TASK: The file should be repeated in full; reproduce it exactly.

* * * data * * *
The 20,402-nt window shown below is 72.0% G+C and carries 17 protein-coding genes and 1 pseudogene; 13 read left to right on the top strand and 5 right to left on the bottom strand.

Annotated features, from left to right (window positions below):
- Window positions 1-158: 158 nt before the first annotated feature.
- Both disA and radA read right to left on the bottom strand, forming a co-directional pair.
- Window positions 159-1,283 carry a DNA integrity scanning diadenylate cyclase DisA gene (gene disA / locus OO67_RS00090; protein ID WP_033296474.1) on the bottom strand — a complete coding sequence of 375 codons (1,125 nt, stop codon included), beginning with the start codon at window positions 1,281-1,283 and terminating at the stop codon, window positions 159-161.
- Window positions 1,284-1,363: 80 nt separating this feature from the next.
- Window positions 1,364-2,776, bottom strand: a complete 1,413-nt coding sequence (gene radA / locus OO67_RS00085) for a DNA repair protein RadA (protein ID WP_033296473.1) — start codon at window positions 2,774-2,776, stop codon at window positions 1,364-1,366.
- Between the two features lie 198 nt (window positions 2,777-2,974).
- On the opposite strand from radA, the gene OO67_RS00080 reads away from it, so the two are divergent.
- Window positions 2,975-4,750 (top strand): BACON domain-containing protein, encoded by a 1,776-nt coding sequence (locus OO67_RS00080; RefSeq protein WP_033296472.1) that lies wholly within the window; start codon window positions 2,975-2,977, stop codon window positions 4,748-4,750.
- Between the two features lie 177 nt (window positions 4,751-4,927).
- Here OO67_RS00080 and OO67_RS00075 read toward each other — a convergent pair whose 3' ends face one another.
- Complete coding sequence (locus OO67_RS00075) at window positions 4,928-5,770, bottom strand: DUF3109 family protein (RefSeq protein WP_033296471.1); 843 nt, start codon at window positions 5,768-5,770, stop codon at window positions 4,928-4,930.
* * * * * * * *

The 20,402-nt window shown below is 72.0% G+C and carries 17 protein-coding genes and 1 pseudogene; 13 read left to right on the top strand and 5 right to left on the bottom strand.

Annotated features, from left to right (window positions below):
- Window positions 1-158: 158 nt before the first annotated feature.
- Both disA and radA read right to left on the bottom strand, forming a co-directional pair.
- Window positions 159-1,283 carry a DNA integrity scanning diadenylate cyclase DisA gene (gene disA / locus OO67_RS00090; protein ID WP_033296474.1) on the bottom strand — a complete coding sequence of 375 codons (1,125 nt, stop codon included), beginning with the start codon at window positions 1,281-1,283 and terminating at the stop codon, window positions 159-161.
- Window positions 1,284-1,363: 80 nt separating this feature from the next.
- Window positions 1,364-2,776, bottom strand: a complete 1,413-nt coding sequence (gene radA / locus OO67_RS00085) for a DNA repair protein RadA (protein ID WP_033296473.1) — start codon at window positions 2,774-2,776, stop codon at window positions 1,364-1,366.
- Between the two features lie 198 nt (window positions 2,777-2,974).
- On the opposite strand from radA, the gene OO67_RS00080 reads away from it, so the two are divergent.
- Window positions 2,975-4,750 (top strand): BACON domain-containing protein, encoded by a 1,776-nt coding sequence (locus OO67_RS00080; RefSeq protein WP_033296472.1) that lies wholly within the window; start codon window positions 2,975-2,977, stop codon window positions 4,748-4,750.
- Between the two features lie 177 nt (window positions 4,751-4,927).
- Here OO67_RS00080 and OO67_RS00075 read toward each other — a convergent pair whose 3' ends face one another.
- Complete coding sequence (locus OO67_RS00075) at window positions 4,928-5,770, bottom strand: DUF3109 family protein (RefSeq protein WP_033296471.1); 843 nt, start codon at window positions 5,768-5,770, stop codon at window positions 4,928-4,930.